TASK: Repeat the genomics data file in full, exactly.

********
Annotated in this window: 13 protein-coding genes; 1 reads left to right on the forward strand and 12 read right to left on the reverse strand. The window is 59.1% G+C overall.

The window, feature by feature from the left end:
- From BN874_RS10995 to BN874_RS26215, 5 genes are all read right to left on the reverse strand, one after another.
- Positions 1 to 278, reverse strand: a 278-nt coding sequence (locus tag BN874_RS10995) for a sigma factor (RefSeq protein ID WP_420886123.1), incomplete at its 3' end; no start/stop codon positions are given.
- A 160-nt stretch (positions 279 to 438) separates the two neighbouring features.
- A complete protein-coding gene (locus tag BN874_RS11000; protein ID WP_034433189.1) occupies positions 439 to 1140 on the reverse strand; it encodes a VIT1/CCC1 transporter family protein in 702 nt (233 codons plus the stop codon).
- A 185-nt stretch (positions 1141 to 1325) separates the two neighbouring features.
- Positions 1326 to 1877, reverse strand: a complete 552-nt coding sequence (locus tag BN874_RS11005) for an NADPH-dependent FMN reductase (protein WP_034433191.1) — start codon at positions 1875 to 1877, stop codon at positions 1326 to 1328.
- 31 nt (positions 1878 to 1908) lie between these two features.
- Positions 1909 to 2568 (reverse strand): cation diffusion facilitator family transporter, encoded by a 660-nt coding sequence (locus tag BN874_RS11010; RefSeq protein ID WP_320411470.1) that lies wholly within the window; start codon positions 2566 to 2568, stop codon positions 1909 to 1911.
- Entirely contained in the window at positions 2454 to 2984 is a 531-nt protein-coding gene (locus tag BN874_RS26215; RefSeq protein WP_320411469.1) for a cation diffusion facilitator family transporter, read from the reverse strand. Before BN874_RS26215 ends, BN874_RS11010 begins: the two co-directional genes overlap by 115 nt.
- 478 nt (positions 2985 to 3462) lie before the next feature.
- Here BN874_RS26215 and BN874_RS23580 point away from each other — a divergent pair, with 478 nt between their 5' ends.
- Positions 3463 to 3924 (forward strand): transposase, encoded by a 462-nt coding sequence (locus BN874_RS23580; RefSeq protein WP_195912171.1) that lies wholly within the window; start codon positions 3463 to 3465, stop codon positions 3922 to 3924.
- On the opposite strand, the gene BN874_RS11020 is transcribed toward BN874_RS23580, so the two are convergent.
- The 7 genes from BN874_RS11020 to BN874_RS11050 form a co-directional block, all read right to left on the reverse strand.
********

Annotated in this window: 13 protein-coding genes; 1 reads left to right on the forward strand and 12 read right to left on the reverse strand. The window is 59.1% G+C overall.

The window, feature by feature from the left end:
- From BN874_RS10995 to BN874_RS26215, 5 genes are all read right to left on the reverse strand, one after another.
- Positions 1 to 278, reverse strand: a 278-nt coding sequence (locus tag BN874_RS10995) for a sigma factor (RefSeq protein ID WP_420886123.1), incomplete at its 3' end; no start/stop codon positions are given.
- A 160-nt stretch (positions 279 to 438) separates the two neighbouring features.
- A complete protein-coding gene (locus tag BN874_RS11000; protein ID WP_034433189.1) occupies positions 439 to 1140 on the reverse strand; it encodes a VIT1/CCC1 transporter family protein in 702 nt (233 codons plus the stop codon).
- A 185-nt stretch (positions 1141 to 1325) separates the two neighbouring features.
- Positions 1326 to 1877, reverse strand: a complete 552-nt coding sequence (locus tag BN874_RS11005) for an NADPH-dependent FMN reductase (protein WP_034433191.1) — start codon at positions 1875 to 1877, stop codon at positions 1326 to 1328.
- 31 nt (positions 1878 to 1908) lie between these two features.
- Positions 1909 to 2568 (reverse strand): cation diffusion facilitator family transporter, encoded by a 660-nt coding sequence (locus tag BN874_RS11010; RefSeq protein ID WP_320411470.1) that lies wholly within the window; start codon positions 2566 to 2568, stop codon positions 1909 to 1911.
- Entirely contained in the window at positions 2454 to 2984 is a 531-nt protein-coding gene (locus tag BN874_RS26215; RefSeq protein WP_320411469.1) for a cation diffusion facilitator family transporter, read from the reverse strand. Before BN874_RS26215 ends, BN874_RS11010 begins: the two co-directional genes overlap by 115 nt.
- 478 nt (positions 2985 to 3462) lie before the next feature.
- Here BN874_RS26215 and BN874_RS23580 point away from each other — a divergent pair, with 478 nt between their 5' ends.
- Positions 3463 to 3924 (forward strand): transposase, encoded by a 462-nt coding sequence (locus BN874_RS23580; RefSeq protein WP_195912171.1) that lies wholly within the window; start codon positions 3463 to 3465, stop codon positions 3922 to 3924.
- On the opposite strand, the gene BN874_RS11020 is transcribed toward BN874_RS23580, so the two are convergent.
- The 7 genes from BN874_RS11020 to BN874_RS11050 form a co-directional block, all read right to left on the reverse strand.